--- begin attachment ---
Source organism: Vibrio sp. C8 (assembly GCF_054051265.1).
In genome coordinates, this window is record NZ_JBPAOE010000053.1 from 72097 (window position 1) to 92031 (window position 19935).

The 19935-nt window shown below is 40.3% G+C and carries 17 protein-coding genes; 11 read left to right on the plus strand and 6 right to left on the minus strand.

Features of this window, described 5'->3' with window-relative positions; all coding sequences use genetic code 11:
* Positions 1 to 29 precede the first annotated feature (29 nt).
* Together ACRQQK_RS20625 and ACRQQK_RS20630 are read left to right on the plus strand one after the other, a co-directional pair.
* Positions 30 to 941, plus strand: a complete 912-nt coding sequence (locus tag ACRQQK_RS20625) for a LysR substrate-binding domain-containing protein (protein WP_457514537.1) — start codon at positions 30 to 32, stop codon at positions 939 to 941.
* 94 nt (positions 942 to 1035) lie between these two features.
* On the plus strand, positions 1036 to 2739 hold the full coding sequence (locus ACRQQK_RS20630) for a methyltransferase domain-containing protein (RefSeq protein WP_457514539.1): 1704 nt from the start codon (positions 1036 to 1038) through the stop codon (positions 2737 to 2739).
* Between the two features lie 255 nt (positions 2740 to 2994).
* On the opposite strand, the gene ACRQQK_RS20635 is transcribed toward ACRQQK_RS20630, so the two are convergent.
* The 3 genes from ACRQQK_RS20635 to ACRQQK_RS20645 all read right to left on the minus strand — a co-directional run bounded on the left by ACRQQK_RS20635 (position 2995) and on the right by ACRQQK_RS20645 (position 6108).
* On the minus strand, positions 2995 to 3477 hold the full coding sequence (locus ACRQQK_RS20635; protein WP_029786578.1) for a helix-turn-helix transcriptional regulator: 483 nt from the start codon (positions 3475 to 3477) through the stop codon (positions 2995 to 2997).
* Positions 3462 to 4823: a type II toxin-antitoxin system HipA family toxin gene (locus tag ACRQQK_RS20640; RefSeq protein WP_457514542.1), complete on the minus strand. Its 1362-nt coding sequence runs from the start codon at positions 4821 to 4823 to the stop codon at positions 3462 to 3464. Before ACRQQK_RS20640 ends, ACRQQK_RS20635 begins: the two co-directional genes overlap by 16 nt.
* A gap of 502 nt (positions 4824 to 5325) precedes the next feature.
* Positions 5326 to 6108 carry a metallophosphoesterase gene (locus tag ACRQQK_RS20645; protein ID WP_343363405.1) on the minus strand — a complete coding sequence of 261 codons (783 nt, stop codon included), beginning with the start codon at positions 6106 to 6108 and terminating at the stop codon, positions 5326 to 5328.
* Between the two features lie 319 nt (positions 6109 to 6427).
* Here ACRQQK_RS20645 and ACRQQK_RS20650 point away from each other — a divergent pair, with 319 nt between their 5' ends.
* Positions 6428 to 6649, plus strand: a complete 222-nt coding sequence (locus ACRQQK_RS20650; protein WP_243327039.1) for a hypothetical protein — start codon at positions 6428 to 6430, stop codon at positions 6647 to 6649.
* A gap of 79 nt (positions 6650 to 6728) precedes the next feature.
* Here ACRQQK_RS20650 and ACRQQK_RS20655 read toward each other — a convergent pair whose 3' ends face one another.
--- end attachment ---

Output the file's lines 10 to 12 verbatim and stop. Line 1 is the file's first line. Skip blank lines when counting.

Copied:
* Between the two features lie 255 nt (positions 2740 to 2994).
* On the opposite strand, the gene ACRQQK_RS20635 is transcribed toward ACRQQK_RS20630, so the two are convergent.
* The 3 genes from ACRQQK_RS20635 to ACRQQK_RS20645 all read right to left on the minus strand — a co-directional run bounded on the left by ACRQQK_RS20635 (position 2995) and on the right by ACRQQK_RS20645 (position 6108).